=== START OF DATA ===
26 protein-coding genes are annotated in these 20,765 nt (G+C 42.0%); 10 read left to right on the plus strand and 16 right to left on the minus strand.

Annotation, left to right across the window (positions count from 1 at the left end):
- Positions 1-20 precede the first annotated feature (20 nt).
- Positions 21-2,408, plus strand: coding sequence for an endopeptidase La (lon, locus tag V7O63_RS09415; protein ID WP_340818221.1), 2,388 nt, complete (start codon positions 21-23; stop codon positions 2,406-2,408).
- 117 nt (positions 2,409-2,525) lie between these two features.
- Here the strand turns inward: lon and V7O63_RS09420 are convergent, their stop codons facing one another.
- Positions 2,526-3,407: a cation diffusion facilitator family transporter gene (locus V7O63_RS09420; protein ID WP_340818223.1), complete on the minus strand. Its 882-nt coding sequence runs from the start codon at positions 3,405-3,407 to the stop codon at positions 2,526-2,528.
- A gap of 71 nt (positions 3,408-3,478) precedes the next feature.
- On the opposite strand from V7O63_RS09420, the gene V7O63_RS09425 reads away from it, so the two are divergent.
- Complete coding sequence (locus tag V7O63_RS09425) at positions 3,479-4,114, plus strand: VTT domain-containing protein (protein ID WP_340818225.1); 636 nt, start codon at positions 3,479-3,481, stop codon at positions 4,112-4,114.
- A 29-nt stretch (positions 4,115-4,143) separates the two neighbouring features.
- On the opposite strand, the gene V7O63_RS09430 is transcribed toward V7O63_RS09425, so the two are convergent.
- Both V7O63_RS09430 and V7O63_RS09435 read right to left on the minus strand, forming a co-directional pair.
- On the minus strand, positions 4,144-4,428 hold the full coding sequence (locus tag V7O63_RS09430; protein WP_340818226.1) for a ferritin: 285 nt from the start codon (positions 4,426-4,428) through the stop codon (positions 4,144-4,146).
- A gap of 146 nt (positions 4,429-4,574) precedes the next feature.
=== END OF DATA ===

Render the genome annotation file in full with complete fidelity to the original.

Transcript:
26 protein-coding genes are annotated in these 20,765 nt (G+C 42.0%); 10 read left to right on the plus strand and 16 right to left on the minus strand.

Annotation, left to right across the window (positions count from 1 at the left end):
- Positions 1-20 precede the first annotated feature (20 nt).
- Positions 21-2,408, plus strand: coding sequence for an endopeptidase La (lon, locus tag V7O63_RS09415; protein ID WP_340818221.1), 2,388 nt, complete (start codon positions 21-23; stop codon positions 2,406-2,408).
- 117 nt (positions 2,409-2,525) lie between these two features.
- Here the strand turns inward: lon and V7O63_RS09420 are convergent, their stop codons facing one another.
- Positions 2,526-3,407: a cation diffusion facilitator family transporter gene (locus V7O63_RS09420; protein ID WP_340818223.1), complete on the minus strand. Its 882-nt coding sequence runs from the start codon at positions 3,405-3,407 to the stop codon at positions 2,526-2,528.
- A gap of 71 nt (positions 3,408-3,478) precedes the next feature.
- On the opposite strand from V7O63_RS09420, the gene V7O63_RS09425 reads away from it, so the two are divergent.
- Complete coding sequence (locus tag V7O63_RS09425) at positions 3,479-4,114, plus strand: VTT domain-containing protein (protein ID WP_340818225.1); 636 nt, start codon at positions 3,479-3,481, stop codon at positions 4,112-4,114.
- A 29-nt stretch (positions 4,115-4,143) separates the two neighbouring features.
- On the opposite strand, the gene V7O63_RS09430 is transcribed toward V7O63_RS09425, so the two are convergent.
- Both V7O63_RS09430 and V7O63_RS09435 read right to left on the minus strand, forming a co-directional pair.
- On the minus strand, positions 4,144-4,428 hold the full coding sequence (locus tag V7O63_RS09430; protein WP_340818226.1) for a ferritin: 285 nt from the start codon (positions 4,426-4,428) through the stop codon (positions 4,144-4,146).
- A gap of 146 nt (positions 4,429-4,574) precedes the next feature.